What it is like to sit the selective schools test?
Four students from Sydney's Hurstville Public School tell us what they thought about sitting the NSW's selective high school placement test.
Recently, I conducted a research project in a number of south-western Sydney schools and during an interview with students, a 10-year-old girl told me, "I'm scared of NAPLAN".
I was not surprised but I felt for her because her experience of schooling at this young age was not being shaped by the wonderful classroom experiences provided by her teacher, but by fear of a government-sponsored test.
In Monday's Herald, David de Carvalho, the chief executive of the NSW Education Standards Authority argued the importance of school students developing basic literacy and numeracy skills. No one would dispute this. But his argument was more interesting for what he didn't say and how his argument is emblematic of a reductive view of education, the type of which is currently being peddled by governments around the globe.
First, the argument fails to recognise that basic literacy and numeracy skills are the foundation for high order skills that strengthen and extend a student's learning. Well, that should be the aim, in any case. The more literate and numerate students are, the more likely it will be that they will have the skills and knowledge to engage in rich learning experiences across the curriculum areas, and for example, use their high order literacy skills to write with flair, originality and insight.
Instead, we are presented with an argument that aims to have students read instructions in equipment manuals and write invoices. This is a reductive view of education.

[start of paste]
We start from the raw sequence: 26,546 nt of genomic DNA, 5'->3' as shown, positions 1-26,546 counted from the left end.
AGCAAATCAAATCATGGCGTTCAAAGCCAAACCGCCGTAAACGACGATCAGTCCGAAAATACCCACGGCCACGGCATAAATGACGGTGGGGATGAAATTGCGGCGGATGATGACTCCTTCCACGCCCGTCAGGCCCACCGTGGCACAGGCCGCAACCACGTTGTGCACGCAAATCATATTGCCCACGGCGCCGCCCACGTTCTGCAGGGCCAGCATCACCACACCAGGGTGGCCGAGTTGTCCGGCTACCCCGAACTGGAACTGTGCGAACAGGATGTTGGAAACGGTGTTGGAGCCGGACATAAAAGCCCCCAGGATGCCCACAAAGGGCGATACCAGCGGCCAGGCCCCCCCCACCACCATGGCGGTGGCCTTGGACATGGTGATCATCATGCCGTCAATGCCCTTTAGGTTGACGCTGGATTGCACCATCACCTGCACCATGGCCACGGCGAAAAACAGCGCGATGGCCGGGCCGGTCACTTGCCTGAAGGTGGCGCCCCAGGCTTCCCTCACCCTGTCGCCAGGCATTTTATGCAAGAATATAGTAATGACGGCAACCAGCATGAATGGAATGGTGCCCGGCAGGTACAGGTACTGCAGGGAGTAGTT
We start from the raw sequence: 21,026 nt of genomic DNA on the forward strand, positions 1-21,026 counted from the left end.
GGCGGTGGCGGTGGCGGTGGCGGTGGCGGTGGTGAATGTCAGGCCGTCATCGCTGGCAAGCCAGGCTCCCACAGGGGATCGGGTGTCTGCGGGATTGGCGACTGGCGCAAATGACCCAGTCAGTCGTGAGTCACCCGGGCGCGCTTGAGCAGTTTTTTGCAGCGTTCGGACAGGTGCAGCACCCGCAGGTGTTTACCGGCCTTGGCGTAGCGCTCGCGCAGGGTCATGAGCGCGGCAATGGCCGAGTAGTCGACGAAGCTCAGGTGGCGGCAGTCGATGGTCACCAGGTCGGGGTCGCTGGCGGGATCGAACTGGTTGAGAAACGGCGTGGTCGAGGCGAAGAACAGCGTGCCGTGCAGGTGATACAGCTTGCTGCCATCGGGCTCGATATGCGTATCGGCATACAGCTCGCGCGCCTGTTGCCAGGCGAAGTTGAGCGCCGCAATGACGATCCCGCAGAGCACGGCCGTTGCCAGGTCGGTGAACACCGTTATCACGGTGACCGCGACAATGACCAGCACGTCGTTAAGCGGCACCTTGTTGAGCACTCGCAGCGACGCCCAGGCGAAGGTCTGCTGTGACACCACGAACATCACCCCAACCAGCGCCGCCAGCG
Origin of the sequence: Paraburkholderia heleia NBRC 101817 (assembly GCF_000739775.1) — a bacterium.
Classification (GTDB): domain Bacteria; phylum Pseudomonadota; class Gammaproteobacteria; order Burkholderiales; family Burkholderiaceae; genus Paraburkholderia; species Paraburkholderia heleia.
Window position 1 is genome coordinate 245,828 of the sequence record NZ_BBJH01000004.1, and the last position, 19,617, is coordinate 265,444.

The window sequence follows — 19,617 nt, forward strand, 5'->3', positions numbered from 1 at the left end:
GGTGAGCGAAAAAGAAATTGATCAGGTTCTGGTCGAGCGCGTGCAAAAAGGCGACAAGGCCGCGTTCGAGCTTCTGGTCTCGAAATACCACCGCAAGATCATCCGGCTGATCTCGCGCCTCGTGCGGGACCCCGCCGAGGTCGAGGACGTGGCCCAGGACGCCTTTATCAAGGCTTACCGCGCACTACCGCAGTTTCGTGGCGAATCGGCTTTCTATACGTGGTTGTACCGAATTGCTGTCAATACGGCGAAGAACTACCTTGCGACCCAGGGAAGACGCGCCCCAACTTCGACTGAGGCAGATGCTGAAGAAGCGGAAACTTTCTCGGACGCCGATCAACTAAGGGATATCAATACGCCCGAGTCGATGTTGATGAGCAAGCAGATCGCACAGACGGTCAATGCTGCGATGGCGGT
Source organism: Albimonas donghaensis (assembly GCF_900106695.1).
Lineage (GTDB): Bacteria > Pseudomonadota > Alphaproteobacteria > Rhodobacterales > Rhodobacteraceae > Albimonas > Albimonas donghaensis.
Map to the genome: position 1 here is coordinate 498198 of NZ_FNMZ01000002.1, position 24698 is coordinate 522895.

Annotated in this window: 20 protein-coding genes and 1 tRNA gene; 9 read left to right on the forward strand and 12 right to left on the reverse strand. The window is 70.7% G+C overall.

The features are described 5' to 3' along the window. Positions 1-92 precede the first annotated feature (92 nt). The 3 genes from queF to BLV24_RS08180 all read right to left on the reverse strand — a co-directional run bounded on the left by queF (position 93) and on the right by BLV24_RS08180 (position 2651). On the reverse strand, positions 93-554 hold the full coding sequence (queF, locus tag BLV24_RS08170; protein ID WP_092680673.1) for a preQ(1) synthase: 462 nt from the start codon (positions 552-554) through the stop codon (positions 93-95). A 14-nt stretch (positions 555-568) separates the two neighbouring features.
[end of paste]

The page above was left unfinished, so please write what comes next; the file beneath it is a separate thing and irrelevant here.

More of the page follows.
Second, the NSW education chief's argument fails to make the connection between the design of a first-class curriculum and its role in developing high order literacy and numeracy skills. In a quality curriculum, students are given the chance to develop their analytical, evaluative skills through, for example, the study of a range of texts, particularly literary works, including the study of quality poetry.
However, the reductive view of education was clearly on display last week when, following a controversy regarding HSC English texts, the minister announced that novels would be restored as compulsory in HSC English. But the number of prescribed texts set for study has been reduced and poetry – compulsory for the final year of schooling in NSW for more than 100 years – will be optional.
This potentially robs HSC students of the chance to develop further their high order literacy skills and makes a stark statement that we no longer value the study of poetry as we once did.
In a way, none of this is surprising. One only has to read the NSW Premier's priorities for education. But don't expect too many inspirational and visionary statements here either. There's the one priority – "to improve education results" by increasing "the proportion of NSW students in the top two NAPLAN bands by 8 per cent". Important, but again, this view reduces the goals of education to improving test results and little else.
And while you're at it, read the government's "Stronger HSC Standards Blueprint" released last July. Again, don't expect too much big picture thinking here. This is largely a workplace competencies document that refers to students as "the future workforce" and lauds the HSC as a "key plank in NSW's social and economic infrastructure".
While workplace skills and employment are very important, it is again, a reductionist view of education where the student's life beyond work – and the skills and knowledge required – are not addressed to any substantial degree. This document provides little information on the type of people we want our children to be and the personal qualities we want them to exhibit by the time they leave school.
Our lives seem to be increasingly dictated by statistics and the decisions of politicians and senior bureaucrats. Education is not immune. But I still feel sorry for that 10-year-old girl – and her classmates.
Dr Don Carter is a senior lecturer in English education at the University of Technology, Sydney.